Since the rush began we are almost swamped with work both night and day. What with settlers coming in and wheat going out the railway yards are full all the time.
That is cheering. Swamped with work, night and day, with immigrants coming in with their settler's effects. And yet the hon. gentleman opposite would propose a resolution in this House affirming that $250 -000 of an increase is unjustifiable. Why, in the ' Evening Journal ' of Ottawa we saw a day or two ago this item clipped from the Medicine Hat ' News ' :
Pouring Into the West.
1 he influx of settlers to the Canadian west is simply wonderful. At Medicine Hat we are in a position to size up the great incoming, especially of Americans, as we see here daily train load after train load of would-be settlers, bringing with them carloads of miscellaneous effects -horses, cattle, implements, household stuff. The exodus, fhis time from the states into Canada, shows that the undeveloped riches of western Canada are becoming known, and Canada is coming into her own. The rush of settlers is unprecedented, and is taxing the railways to the limit to handle the business in connection with their trade.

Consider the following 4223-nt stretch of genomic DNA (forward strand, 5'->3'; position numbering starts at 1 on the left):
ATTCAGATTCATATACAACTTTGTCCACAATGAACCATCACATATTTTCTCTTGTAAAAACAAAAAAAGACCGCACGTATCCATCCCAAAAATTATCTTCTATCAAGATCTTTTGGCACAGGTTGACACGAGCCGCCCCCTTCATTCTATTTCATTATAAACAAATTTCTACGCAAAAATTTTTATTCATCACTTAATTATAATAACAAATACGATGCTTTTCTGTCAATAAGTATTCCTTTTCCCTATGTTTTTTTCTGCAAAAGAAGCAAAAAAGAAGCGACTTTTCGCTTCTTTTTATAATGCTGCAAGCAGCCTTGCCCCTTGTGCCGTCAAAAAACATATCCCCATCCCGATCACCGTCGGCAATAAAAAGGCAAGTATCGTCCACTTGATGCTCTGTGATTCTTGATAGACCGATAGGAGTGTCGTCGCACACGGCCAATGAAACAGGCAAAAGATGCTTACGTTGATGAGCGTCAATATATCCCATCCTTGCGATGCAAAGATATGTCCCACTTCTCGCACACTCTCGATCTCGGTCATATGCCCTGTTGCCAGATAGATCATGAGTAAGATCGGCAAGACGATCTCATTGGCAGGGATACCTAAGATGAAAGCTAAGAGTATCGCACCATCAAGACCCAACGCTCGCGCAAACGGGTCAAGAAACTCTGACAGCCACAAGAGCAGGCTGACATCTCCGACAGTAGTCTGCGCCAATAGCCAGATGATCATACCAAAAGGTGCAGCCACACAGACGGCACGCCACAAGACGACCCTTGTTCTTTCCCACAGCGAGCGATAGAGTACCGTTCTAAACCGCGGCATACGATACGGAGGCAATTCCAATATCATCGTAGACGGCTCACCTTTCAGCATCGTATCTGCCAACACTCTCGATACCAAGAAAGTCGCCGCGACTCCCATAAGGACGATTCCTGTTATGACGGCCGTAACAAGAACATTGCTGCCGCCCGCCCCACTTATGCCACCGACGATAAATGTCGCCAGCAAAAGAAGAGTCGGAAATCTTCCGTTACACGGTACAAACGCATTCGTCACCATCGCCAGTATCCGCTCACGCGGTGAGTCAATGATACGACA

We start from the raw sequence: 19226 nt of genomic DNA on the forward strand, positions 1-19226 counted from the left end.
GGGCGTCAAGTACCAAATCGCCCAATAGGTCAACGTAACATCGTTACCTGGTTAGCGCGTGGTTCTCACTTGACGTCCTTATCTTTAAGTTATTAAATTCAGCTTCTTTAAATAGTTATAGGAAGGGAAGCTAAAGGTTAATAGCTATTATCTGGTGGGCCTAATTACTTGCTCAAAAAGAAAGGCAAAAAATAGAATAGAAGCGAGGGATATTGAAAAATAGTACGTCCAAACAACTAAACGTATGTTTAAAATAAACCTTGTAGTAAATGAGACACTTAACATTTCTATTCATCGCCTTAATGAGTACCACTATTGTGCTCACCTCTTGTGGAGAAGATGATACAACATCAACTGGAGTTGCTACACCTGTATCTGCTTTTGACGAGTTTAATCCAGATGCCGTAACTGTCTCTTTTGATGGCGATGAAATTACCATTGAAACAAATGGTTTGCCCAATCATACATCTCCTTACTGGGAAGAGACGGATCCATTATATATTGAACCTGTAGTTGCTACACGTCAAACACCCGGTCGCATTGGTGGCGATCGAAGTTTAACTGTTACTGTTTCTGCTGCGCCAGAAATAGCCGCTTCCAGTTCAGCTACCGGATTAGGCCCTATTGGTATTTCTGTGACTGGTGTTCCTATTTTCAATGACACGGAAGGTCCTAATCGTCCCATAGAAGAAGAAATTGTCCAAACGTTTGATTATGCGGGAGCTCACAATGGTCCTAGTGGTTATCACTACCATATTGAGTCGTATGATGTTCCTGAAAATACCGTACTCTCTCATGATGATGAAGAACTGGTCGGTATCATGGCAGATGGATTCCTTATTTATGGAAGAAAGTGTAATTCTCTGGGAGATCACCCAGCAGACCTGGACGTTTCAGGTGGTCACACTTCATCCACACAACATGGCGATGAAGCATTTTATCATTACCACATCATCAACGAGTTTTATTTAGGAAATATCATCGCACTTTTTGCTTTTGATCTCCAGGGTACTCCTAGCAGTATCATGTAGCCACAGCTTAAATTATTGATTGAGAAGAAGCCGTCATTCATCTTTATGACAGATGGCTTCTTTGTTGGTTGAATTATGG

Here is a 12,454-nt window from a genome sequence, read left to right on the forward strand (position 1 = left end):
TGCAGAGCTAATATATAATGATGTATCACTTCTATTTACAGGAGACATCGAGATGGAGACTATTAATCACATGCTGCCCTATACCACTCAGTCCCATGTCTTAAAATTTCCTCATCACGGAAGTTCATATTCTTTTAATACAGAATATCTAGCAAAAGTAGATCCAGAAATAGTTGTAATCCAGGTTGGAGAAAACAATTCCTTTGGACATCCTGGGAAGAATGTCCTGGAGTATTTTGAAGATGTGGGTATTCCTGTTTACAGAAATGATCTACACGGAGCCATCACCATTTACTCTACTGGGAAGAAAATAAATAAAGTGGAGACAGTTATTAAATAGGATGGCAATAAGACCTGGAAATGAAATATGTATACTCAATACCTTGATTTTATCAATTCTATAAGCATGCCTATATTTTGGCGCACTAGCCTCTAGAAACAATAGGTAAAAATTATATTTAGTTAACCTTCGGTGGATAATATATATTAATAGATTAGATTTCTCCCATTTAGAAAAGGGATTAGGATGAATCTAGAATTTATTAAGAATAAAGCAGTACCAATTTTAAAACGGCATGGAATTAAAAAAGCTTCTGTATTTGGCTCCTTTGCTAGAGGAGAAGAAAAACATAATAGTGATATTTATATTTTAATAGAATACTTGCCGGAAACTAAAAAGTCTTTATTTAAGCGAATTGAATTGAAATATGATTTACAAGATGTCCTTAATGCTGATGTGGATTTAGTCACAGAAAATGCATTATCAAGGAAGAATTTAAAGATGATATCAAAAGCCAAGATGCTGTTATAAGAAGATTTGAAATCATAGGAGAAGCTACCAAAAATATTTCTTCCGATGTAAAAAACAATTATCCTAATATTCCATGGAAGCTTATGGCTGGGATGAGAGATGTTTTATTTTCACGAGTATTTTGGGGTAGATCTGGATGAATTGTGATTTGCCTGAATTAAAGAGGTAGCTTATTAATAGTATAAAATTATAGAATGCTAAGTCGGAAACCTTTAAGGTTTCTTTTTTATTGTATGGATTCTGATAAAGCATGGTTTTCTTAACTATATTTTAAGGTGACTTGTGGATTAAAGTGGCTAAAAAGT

Now it may be said that these settlers are coming in of their own accord. The Minister of the Interior has had a few men throughout the western states for a few years past to promote immigration from that 73
country, recognizing the fact that they are a most desirable class of settlers ; and their work is bearing fruit, and no fault can be found with that comparatively small increase of expenditure which has brought about such results, especially when we remember the fact that every one of these incoming settlers who settles in that country becomes himself a most valuable immigration agent by the letters he writes to others ; and great as has been this in-ciease of immigration, we can scarcely imagine at what ratio it will continue to grow m the years that are coming, and that without a greatly added expenditure on the part of this government. This, I claim, to be wise legislation, wise administration, and in the very best interests of the country.